November 25, 2013 5:00am PT by Scott Feinberg
Oscar Campaigning 101: 5 Ways Contenders Are Getting Attention
This story first appeared in the Dec 6. issue of The Hollywood Reporter magazine.
In a perfect world, a movie would speak for itself. Oscar voters would screen a film, leave the theater, go home and eventually cast their votes. But that's not the way award seasons work these days, especially this year, when there is no clear frontrunner. In order to make sure their movies get sampled, and to ensure they leave behind a good impression, awards consultants have spent the past few weeks in a frenzy of activity, staging all types of events -- from cocktail meet-and-greets to postscreening Q-and-As -- so that producers, directors, actors and below-the-line talent can talk up their accomplishments. Academy members won't begin to vote until Dec. 27, but they already are getting an earful. (Under Academy regulations, there are nearly no restrictions on promotional activities before nominations are announced.) The jockeying for attention has reached new heights as the campaigners hew to the following "rules."
1. Start a fight
It's the "Harvey Principle," named, of course, after Harvey Weinstein, who has proved time and again that he knows how to stoke a controversy for maximum media splash. Earlier this year, he made sure everyone knew The Butler was coming -- and the name of its director -- when he battled with Warner Bros. and the MPAA's title registry over the movie's moniker before finally agreeing to dub it Lee Daniels' The Butler. More recently, he took on the MPAA's ratings board when Philomena was given an R. He successfully got that designation changed to a PG-13 despite the film featuring the F-word more than once. Others, besides Weinstein, have fallen into squabbles of their own, including the very public spats that have been going on between Blue Is the Warmest Color director Abdellatif Kechiche and stars Adele Exarchopoulos and Lea Seydoux, with Seydoux saying that, during filming, "I was feeling like a prostitute." Yikes! But now everyone has heard of the IFC movie.
2. Round up those testimonials
No one needs the subject of a based-on-a-true-story movie sniping from the sidelines that a film isn't accurate. So, to vouch for the authenticity of their work, filmmakers have been trotting out actual civilians. Formula One racing champion Niki Lauda showed up at the Toronto Film Festival premiere of Rush, where he posed with Daniel Bruhl, who plays him in the film; a bunch of Capt. Richard Phillips' crew and rescuers were on hand for the world premiere of Captain Phillips at the New York Film Festival; Philomena Lee made the rounds with the folks who told her story in Philomena; and Marcus Luttrell, the war hero subject of Lone Survivor, attended its AFI Fest screening -- making those events far more emotional than they otherwise might have been.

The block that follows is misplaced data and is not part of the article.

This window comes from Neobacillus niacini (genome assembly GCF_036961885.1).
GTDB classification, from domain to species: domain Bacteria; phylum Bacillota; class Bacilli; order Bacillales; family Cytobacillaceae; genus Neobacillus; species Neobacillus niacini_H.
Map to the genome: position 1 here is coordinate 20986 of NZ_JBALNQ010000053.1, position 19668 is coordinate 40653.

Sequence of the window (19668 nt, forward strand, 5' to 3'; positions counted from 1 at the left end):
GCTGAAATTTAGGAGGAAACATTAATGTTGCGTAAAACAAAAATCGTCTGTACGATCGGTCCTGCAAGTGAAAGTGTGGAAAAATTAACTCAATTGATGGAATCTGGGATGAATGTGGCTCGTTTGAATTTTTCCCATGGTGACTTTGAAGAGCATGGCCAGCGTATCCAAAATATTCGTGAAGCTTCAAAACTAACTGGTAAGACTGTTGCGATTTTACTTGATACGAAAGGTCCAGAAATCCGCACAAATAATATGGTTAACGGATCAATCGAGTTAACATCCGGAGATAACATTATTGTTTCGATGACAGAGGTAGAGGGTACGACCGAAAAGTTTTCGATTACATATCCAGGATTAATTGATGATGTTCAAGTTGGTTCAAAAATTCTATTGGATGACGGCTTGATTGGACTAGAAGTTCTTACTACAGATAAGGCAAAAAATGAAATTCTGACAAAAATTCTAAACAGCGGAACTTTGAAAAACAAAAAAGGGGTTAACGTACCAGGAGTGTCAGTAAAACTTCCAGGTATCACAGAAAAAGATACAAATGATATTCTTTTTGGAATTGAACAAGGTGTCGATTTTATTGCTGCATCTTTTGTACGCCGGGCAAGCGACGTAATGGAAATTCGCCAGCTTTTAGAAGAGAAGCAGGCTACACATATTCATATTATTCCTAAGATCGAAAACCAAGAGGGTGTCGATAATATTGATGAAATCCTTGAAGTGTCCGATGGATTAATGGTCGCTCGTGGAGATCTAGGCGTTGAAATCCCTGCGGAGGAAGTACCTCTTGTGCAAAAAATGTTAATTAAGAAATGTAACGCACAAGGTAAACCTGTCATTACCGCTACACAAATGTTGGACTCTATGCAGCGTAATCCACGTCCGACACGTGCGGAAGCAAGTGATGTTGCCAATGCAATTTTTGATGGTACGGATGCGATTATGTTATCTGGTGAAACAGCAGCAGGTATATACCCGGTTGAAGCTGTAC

3. Sing for your supper
How do you get jaded voters to show up for yet another event? Promise them a show. So far, one of the season's biggest hits was a Mary Poppins sing-along that the movie's co-composer Richard Sherman led at the Beverly Hills Hotel to promote Saving Mr. Banks -- even Sean Penn got into the spirit. Oscar Isaac sang several of his songs from Inside Llewyn Davis at a supper concert at Santa Monica's Buffalo Club, where Steve Martin joined in on banjo. (An East Coast concert preceded it by a few weeks.) Pharrell Williams dropped by a Despicable Me 2 party to showcase a couple of his tunes. And singers profiled in the documentary 20 Feet From Stardom have performed everywhere from the Academy's Outdoor Screening Series to the AARP's film festival.
4. Infiltrate the Governors Awards
When the Governors Awards was established five years ago, the event allowed the Academy to shine a spotlight on its honorary Oscar winners without the time strictures imposed by the Oscar broadcast. And this year, the spotlight shone on Angelina Jolie, Angela Lansbury, Martin and, in absentia, costume designer Piero Tosi. But having all those Academy members in one room also serves as a magnet. And so the studios all made sure they had seats for their Oscar hopefuls, who then proceeded to spend much of the cocktails-and-dinner portion of the evening working the room. Such contenders as Captain Phillips' Tom Hanks, Banks' Emma Thompson and The Book Thief's Geoffrey Rush even got an extra measure of the limelight by taking the stage to speak on behalf of the honorees.
5. Get to the point fast -- and make them laugh
A lot of the campaigning is disguised so that it won't look like a craven play for votes. But that's exactly what makes A24's ads touting James Franco's performance as a drug dealer in Spring Breakers so refreshing. Speaking in his character's own lingo, they simply demand, "Consider this shit!"